From figurative painting to surreal symbolism



Guglielmo Coladonato while he works on his favourite theme, Metamorphoses

A view of the Torrimpietra studio
A corner of Mr. Coladonato’s studio 
with a group of artworks
Exhibition at the Diocleziano Museum in Lanciano, 1985 – From left to right, the President of the Region of Abruzzo, Senator Germano De Cinque, Mr. Coladonato and Mrs. Rosa Russo Jervolino
Rome, 1975 – An exhibition at Palazzo Braschi
Rome, 1975 – Exhibition at Palazzo Brancaccio – Mr. Coladonato with Professor Bonanno and Prince Brancaccio

Guglielmo Coladonato was born in Torricella Peligna, in the province of Chieti, on 3rd January 1933. He lives and works at Aranova near Rome.

The atmosphere of his land of origin, the “rough yet gentle” Abruzzo, has accompanied the artistic development of this “intense painter, who uses lively colours and features an interesting choice of subjects”, as he’s described in the Enciclopedia dell’Arte Italiana per il Mondo. We may add here that Coladonato prefers faesite (synthetic wood) for his oil paintings, often using the rough side, which makes retouching impossible, because he considers this material better than canvas due to its capacity to preserve colours and the whole artwork.


The exhibition at Borgo Valsugana in 2002 – One of the five rooms of Gugliemo Coladonato’s personal exhibition
The Master in his study standing in front of his paints

Critics define Coladonato’s work as spacing from figurative to surreal symbolism, with brushstrokes that are at times smooth, to express female grace, at others imaginative, as if they were sculpted in the colour and light of the figures, landscapes and still lives, to reawaken a certain interior affliction and the contradictions of life itself.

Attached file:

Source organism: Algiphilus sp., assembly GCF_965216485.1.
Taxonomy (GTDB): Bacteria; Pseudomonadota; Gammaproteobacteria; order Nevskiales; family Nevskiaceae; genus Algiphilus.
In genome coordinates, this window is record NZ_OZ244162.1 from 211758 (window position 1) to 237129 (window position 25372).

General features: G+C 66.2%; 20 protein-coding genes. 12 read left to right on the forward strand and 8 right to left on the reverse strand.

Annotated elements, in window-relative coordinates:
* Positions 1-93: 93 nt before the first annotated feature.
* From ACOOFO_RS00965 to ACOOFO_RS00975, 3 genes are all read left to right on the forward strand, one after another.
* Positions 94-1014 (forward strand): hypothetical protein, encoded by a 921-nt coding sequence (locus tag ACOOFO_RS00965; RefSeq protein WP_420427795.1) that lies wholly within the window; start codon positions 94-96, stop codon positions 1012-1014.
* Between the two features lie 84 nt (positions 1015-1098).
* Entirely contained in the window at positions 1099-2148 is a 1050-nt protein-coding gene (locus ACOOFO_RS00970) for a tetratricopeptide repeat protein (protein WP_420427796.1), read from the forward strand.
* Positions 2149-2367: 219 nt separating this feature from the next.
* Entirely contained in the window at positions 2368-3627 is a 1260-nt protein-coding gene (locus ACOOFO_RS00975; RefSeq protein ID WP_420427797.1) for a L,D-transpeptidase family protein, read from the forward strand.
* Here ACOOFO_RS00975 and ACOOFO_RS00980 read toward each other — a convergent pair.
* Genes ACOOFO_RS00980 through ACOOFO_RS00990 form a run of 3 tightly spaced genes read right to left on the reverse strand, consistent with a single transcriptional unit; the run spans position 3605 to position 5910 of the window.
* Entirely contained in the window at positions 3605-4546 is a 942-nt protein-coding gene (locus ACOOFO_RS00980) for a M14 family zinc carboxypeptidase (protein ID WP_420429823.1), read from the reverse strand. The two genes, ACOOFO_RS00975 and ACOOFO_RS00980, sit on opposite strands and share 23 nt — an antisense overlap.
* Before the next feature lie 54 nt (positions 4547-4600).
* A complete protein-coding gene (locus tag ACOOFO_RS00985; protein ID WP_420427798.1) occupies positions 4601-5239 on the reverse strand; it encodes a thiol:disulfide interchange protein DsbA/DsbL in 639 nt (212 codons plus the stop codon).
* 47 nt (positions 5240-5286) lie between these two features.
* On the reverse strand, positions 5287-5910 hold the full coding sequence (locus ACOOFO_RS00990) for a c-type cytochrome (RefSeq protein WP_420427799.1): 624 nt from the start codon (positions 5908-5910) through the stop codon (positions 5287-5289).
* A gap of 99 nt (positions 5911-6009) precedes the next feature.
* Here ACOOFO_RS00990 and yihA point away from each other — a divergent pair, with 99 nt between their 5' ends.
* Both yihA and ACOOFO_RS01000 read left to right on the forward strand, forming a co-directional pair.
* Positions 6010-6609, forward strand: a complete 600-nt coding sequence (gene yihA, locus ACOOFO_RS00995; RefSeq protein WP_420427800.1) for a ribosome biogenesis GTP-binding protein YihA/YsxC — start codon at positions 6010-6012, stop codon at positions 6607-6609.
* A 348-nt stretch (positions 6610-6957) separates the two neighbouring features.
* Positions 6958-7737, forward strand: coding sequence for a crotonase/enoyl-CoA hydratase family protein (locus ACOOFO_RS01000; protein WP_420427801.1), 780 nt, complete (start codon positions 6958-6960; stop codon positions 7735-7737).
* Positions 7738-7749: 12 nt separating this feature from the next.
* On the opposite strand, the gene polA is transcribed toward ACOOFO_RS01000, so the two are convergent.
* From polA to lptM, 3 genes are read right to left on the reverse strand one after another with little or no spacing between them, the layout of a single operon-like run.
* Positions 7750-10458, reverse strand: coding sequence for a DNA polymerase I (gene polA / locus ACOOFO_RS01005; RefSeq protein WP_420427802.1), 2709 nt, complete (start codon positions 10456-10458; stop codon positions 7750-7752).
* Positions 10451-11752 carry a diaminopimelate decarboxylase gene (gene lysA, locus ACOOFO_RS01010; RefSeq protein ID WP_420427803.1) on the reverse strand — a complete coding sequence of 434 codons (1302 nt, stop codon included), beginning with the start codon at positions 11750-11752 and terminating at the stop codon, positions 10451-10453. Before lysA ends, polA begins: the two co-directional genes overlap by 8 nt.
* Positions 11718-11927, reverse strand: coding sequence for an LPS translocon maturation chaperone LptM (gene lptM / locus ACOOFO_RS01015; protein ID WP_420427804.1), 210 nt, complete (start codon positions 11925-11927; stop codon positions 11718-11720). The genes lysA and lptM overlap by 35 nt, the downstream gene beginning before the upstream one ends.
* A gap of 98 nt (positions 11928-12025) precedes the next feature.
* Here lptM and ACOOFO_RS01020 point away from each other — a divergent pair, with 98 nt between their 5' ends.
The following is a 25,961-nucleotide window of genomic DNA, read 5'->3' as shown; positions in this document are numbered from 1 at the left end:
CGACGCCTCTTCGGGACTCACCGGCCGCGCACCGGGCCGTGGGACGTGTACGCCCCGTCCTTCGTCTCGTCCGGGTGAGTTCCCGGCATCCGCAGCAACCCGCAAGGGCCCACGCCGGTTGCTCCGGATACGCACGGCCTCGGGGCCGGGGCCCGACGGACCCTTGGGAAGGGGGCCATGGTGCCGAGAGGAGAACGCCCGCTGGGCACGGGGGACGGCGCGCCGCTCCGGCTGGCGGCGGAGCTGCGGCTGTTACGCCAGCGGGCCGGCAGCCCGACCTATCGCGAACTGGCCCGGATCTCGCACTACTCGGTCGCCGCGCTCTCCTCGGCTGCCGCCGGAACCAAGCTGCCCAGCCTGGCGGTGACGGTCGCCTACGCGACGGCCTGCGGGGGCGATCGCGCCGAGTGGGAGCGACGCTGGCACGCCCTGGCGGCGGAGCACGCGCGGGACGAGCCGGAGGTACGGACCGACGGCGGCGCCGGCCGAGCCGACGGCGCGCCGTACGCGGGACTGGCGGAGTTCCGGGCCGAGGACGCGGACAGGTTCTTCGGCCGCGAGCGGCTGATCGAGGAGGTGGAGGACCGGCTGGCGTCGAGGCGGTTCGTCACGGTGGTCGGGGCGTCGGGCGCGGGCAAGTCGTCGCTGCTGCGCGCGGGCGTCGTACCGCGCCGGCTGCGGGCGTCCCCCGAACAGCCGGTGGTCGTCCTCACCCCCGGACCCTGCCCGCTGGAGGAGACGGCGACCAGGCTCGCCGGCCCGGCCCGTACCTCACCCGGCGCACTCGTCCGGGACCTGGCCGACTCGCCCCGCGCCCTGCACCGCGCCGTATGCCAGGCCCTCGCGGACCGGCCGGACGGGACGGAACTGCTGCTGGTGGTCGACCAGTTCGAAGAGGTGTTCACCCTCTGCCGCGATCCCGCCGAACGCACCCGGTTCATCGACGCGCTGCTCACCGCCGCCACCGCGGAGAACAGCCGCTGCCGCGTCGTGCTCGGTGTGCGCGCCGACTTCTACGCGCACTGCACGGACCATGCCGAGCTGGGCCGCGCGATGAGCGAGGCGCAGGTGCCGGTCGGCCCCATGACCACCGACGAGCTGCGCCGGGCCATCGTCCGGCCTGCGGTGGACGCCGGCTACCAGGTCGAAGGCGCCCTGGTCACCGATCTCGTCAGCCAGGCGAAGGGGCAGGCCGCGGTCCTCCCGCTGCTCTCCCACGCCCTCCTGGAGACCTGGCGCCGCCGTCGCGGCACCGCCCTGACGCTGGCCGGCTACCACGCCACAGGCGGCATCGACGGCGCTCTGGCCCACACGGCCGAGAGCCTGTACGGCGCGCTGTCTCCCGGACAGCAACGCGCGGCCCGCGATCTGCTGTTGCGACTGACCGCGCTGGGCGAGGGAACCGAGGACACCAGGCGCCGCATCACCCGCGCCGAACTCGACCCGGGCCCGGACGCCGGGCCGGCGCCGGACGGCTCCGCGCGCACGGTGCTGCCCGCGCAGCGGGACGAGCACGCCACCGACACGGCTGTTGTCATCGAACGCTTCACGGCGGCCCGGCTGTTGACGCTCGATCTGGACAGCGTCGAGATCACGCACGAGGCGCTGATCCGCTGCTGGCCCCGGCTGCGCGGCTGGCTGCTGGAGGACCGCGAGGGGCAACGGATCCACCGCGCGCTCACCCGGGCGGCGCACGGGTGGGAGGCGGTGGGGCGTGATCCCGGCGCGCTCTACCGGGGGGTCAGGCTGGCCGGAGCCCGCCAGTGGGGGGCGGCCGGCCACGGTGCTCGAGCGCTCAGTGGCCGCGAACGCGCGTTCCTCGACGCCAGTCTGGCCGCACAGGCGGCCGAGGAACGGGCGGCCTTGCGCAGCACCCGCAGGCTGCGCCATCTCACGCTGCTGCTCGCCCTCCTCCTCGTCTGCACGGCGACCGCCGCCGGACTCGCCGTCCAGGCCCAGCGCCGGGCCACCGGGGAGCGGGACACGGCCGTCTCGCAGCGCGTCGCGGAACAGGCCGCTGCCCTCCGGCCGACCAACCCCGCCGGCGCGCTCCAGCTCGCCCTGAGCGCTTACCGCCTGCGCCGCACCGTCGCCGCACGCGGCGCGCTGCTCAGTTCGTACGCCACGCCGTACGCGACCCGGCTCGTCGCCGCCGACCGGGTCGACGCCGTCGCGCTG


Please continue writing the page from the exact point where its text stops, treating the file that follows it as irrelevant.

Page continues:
His childhood was strongly marked by suffering: after the death of his mother, his harsh and relentless father sent him out to work as a shepherd boy, spending long periods of solitude in the wilderness of Mount Irco, where he began to make his first stone sculptures. His adolescence was further troubled by the dramatic events of World War Two, during which he was struck by shrapnel and lost an eye, and was later welcomed in the Villaggio del Fanciullo, a refuge for children at Silvi Marina, where he began his sculpting education.

Exhibition at the Town Hall of Ragusa in 1978 – 
Mr. Coladonato with the Prefect, Mr. Franco MonacoHe turned to painting after meeting the brothers Tommaso, Giuseppe and Michele Cascella, in Chieti, who encouraged him to attend the local art school. After completing his studies, he went to work first in Piemonte, at the Law Courts of Saluzzo and then, in 1961, at the Court of Appeals of Rome, where he was employed until 1970, at which time he had fully convinced himself that his true vocation was painting, having participated, since 1967, in a number of group exhibitions in various Italian cities.

From then until today, Coladonato has held about a hundred individual exhibitions, some of which at prestigious venues: the Museo di Roma, the Museum of Science and Technology of Milan, the United Nations Building in New York, and various art galleries in Paris, London, Caracas, Belgium, Canada, Australia, receiving many prizes and awards. His works are exhibited in museums and private collections in a number of countries.

Among the enthusiasts of Coladonato’s talent was the great Spanish artist Salvador Dalì, whom he had met during a trip to Spain in 1967, and who predicted a bright future for him as an artist, and the famous Abruzzo author Ignazio Silone, who, in 1977, a year before his death, expressed the desire to meet the painter and visited him in his studio on the Via Aurelia at Torrimpietra, defining him as "a painter of reality, brimming with fire, always in search of moments of pathos and humanity".


© - Guglielmo Coladonato - 2006